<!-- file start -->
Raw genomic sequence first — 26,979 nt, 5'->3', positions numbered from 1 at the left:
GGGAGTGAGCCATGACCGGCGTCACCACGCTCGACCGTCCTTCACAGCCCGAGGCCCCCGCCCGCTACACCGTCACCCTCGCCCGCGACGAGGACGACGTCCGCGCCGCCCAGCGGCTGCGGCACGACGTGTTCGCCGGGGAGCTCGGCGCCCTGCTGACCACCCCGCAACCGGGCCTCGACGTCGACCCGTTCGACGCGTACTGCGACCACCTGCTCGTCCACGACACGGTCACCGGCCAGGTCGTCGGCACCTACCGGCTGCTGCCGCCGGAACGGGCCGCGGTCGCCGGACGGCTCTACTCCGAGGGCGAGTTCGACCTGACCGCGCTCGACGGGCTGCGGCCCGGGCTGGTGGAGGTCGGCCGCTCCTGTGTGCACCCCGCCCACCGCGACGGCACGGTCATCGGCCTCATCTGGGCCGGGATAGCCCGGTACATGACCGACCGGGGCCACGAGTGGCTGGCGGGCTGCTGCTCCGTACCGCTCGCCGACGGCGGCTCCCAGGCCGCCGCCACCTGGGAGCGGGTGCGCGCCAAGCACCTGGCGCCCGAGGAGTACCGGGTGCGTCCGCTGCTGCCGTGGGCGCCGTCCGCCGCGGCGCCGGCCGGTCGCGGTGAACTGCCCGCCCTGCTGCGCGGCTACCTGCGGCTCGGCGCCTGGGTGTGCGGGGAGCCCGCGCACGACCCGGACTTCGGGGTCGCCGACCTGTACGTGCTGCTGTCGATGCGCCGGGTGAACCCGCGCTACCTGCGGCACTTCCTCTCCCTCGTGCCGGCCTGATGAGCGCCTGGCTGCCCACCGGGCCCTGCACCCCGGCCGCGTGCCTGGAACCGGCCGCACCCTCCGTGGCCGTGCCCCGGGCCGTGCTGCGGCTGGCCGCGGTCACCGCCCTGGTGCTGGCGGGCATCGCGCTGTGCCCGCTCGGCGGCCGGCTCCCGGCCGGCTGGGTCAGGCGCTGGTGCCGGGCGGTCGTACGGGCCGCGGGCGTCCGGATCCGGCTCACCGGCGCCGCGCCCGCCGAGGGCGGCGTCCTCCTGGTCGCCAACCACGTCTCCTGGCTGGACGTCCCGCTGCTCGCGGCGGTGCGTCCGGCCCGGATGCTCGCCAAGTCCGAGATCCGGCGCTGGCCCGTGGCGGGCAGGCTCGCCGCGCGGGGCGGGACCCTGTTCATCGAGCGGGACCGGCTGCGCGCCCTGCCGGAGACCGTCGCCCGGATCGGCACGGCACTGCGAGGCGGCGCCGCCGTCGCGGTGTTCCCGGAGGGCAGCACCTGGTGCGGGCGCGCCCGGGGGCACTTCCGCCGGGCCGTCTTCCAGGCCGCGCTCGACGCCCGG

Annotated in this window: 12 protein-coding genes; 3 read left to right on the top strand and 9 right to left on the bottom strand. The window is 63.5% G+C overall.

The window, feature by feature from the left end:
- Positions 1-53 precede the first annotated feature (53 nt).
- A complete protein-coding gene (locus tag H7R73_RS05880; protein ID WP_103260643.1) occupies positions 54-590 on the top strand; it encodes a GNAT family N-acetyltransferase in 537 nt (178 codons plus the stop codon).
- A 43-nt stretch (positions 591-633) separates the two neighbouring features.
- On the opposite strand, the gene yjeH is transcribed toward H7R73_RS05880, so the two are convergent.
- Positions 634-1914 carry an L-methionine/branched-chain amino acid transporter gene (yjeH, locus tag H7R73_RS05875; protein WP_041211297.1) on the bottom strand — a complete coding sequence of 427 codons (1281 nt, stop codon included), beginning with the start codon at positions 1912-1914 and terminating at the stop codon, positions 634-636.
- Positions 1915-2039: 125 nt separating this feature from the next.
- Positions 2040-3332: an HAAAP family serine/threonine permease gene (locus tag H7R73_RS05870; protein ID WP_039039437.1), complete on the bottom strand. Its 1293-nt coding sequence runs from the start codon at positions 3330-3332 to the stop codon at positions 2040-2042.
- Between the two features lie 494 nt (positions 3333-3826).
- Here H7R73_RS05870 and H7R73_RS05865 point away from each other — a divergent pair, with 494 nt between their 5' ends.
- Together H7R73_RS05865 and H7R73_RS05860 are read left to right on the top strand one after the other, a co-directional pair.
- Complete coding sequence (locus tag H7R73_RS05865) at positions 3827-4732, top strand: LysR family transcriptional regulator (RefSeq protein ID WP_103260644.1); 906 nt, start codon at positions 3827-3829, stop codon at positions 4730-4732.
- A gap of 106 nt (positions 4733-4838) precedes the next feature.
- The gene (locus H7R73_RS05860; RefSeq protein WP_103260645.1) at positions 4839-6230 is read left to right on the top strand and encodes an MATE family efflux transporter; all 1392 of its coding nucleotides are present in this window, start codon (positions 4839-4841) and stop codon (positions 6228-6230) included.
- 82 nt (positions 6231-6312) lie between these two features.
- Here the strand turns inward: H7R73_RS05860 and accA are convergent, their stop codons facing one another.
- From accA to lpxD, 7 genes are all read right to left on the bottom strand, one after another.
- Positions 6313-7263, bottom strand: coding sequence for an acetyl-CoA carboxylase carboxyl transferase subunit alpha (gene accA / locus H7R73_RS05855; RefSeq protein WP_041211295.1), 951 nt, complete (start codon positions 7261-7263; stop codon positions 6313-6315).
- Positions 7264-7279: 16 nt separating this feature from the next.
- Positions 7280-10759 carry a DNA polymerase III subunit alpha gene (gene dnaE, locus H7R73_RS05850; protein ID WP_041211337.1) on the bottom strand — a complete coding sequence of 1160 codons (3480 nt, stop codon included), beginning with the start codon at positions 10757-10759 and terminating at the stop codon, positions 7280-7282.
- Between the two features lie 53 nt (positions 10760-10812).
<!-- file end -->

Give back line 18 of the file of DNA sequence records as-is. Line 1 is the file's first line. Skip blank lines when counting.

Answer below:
- 82 nt (positions 6231-6312) lie between these two features.